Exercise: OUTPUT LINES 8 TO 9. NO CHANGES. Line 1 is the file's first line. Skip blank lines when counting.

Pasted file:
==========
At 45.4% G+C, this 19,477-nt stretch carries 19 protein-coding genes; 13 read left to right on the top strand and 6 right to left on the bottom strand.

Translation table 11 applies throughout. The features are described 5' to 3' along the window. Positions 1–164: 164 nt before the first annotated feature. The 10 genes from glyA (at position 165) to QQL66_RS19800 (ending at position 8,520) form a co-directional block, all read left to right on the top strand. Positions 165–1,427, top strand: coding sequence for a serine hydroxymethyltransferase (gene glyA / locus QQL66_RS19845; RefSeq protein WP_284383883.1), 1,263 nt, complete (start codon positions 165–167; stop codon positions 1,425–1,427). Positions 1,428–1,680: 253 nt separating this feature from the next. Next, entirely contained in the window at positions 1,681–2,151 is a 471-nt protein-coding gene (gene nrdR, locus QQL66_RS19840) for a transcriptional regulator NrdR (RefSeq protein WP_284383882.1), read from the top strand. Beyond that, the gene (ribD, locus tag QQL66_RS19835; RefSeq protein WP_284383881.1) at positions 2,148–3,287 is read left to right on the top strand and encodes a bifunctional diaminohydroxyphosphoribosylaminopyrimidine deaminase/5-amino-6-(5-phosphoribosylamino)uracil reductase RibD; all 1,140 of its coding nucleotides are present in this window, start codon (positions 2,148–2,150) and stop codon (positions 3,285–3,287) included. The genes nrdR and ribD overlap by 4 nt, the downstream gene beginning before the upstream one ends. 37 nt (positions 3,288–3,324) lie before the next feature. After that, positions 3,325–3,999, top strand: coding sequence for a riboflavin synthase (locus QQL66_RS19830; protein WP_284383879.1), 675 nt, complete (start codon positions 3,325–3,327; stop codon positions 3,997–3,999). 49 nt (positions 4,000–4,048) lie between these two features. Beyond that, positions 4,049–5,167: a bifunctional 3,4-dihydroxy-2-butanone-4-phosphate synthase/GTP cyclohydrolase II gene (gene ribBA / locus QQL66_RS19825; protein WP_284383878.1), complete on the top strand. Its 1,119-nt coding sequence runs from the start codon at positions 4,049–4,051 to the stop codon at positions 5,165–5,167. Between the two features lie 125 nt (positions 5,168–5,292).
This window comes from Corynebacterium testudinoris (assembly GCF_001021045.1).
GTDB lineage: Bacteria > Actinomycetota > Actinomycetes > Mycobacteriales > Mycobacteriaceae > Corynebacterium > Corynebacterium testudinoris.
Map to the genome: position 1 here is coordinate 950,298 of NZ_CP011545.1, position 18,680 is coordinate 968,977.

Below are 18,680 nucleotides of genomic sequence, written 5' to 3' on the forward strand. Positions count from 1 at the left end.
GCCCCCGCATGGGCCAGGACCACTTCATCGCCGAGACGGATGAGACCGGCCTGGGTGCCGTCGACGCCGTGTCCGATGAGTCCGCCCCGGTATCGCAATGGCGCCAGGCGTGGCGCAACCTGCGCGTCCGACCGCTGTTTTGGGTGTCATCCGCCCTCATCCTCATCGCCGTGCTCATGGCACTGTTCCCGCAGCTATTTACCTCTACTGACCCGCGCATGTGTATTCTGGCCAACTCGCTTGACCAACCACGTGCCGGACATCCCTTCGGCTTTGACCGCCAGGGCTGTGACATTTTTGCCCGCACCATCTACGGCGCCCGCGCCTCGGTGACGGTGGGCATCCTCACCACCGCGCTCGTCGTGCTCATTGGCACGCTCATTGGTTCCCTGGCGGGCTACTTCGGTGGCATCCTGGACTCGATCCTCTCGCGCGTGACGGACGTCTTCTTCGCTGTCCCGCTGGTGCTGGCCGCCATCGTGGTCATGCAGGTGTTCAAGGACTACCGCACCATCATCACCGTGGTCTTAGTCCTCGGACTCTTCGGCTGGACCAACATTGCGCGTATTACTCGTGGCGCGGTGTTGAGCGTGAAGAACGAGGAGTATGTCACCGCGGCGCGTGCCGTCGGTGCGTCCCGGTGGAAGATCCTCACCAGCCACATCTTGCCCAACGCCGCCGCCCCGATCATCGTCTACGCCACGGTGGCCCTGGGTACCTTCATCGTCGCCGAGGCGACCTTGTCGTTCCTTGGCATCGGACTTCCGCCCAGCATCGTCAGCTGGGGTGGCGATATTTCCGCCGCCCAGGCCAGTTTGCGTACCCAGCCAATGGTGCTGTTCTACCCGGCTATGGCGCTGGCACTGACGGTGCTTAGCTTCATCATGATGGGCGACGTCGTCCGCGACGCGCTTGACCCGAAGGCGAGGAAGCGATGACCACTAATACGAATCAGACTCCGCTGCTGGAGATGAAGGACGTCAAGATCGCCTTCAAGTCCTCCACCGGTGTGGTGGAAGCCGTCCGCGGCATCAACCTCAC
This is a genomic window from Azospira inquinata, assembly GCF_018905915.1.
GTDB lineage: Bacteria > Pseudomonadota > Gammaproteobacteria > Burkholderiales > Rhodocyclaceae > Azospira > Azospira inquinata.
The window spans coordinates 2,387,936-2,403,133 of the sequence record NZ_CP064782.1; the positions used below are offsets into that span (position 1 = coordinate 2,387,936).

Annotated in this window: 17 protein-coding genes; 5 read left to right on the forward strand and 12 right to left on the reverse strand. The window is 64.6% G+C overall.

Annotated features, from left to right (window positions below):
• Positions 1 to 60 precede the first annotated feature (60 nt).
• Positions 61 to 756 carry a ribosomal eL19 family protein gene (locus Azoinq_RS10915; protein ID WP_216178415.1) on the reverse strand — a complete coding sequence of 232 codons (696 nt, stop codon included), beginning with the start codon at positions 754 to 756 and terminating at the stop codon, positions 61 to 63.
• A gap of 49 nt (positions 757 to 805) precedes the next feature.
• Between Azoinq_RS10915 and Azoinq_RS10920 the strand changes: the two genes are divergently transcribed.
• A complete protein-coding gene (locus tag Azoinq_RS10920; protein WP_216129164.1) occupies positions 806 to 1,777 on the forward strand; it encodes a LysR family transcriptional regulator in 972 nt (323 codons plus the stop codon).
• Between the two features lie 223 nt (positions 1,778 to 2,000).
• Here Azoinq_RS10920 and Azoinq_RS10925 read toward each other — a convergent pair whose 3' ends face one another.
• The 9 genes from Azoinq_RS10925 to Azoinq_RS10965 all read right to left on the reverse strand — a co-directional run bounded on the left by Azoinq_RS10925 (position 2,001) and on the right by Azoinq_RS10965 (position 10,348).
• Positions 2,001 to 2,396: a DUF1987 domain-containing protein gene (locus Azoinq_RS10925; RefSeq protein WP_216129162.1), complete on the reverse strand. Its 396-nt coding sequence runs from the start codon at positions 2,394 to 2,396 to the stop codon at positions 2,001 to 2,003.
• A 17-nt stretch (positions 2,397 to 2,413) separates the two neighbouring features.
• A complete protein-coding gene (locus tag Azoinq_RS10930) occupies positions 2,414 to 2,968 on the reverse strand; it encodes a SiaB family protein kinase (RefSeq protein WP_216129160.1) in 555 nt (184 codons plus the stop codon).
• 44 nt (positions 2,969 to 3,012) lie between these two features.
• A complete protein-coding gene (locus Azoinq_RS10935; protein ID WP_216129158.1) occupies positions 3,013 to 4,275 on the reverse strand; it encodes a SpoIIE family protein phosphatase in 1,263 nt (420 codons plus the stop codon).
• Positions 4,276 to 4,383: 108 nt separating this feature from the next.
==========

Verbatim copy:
This is a genomic window from Azospira inquinata, assembly GCF_018905915.1.
GTDB lineage: Bacteria > Pseudomonadota > Gammaproteobacteria > Burkholderiales > Rhodocyclaceae > Azospira > Azospira inquinata.